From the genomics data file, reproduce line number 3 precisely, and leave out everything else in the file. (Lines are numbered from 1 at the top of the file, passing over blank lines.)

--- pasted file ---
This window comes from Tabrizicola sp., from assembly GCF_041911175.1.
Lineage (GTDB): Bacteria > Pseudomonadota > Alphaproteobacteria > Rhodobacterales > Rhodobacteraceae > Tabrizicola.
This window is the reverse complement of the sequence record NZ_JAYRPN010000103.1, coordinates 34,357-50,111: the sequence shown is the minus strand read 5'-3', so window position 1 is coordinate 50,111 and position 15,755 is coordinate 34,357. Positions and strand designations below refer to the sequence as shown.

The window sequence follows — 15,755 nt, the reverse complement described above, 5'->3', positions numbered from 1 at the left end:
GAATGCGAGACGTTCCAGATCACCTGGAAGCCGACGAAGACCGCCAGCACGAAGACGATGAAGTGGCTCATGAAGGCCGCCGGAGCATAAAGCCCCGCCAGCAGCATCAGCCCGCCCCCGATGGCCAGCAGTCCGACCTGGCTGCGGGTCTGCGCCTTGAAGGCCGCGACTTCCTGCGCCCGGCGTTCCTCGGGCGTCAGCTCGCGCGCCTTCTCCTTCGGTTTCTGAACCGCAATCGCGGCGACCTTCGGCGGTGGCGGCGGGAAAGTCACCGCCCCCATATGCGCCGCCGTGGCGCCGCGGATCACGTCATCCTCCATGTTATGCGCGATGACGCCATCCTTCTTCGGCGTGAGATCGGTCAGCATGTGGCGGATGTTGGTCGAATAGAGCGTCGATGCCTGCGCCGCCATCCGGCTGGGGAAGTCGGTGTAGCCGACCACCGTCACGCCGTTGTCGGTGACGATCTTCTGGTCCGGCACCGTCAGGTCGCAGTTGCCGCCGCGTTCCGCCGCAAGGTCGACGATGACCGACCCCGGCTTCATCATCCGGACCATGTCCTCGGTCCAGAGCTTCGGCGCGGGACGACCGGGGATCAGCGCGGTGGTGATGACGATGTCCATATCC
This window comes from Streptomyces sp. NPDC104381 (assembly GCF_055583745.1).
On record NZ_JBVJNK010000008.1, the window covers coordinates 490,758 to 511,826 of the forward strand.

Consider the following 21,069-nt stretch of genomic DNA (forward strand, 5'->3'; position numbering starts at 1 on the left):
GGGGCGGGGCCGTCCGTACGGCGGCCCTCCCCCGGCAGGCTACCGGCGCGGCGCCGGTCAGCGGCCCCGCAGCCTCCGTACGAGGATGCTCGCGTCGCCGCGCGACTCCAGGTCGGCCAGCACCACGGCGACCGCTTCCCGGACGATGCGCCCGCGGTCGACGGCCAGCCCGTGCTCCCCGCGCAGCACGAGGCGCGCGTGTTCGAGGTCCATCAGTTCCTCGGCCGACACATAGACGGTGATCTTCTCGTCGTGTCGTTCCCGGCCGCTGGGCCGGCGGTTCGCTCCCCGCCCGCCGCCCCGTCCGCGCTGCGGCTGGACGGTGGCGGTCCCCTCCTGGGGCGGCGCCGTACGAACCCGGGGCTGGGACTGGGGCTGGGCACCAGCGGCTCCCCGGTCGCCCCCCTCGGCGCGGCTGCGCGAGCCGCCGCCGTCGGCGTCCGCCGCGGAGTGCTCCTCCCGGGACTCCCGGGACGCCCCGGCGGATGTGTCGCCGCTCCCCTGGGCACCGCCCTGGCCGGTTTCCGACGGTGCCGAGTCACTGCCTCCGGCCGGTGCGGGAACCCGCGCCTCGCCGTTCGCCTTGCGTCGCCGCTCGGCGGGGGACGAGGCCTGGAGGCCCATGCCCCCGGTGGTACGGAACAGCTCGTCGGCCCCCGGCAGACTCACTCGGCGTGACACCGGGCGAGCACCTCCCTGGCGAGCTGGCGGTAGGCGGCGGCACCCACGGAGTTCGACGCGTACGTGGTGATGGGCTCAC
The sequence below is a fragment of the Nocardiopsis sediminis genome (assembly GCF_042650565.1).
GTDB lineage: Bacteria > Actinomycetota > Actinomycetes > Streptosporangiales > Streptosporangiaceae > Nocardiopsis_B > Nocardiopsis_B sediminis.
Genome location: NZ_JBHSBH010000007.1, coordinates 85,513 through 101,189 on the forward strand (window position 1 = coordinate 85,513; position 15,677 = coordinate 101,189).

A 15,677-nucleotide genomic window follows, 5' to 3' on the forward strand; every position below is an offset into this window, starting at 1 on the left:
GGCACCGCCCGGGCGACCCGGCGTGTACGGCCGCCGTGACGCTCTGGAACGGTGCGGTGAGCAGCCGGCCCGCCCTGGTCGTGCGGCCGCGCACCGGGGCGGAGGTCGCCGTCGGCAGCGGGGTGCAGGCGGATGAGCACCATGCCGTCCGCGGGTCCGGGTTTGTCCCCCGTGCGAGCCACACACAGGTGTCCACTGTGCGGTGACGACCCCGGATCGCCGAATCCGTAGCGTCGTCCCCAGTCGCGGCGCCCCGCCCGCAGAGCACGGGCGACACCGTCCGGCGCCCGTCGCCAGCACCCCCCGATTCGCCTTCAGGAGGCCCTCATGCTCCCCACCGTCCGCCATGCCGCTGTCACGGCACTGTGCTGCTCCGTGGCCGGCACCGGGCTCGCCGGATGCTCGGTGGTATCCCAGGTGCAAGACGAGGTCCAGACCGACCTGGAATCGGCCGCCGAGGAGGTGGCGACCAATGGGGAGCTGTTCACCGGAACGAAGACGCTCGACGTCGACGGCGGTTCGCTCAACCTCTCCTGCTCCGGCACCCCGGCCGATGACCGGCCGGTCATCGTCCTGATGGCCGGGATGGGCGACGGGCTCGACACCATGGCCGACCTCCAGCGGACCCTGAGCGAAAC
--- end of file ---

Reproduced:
This window is the reverse complement of the sequence record NZ_JAYRPN010000103.1, coordinates 34,357-50,111: the sequence shown is the minus strand read 5'-3', so window position 1 is coordinate 50,111 and position 15,755 is coordinate 34,357. Positions and strand designations below refer to the sequence as shown.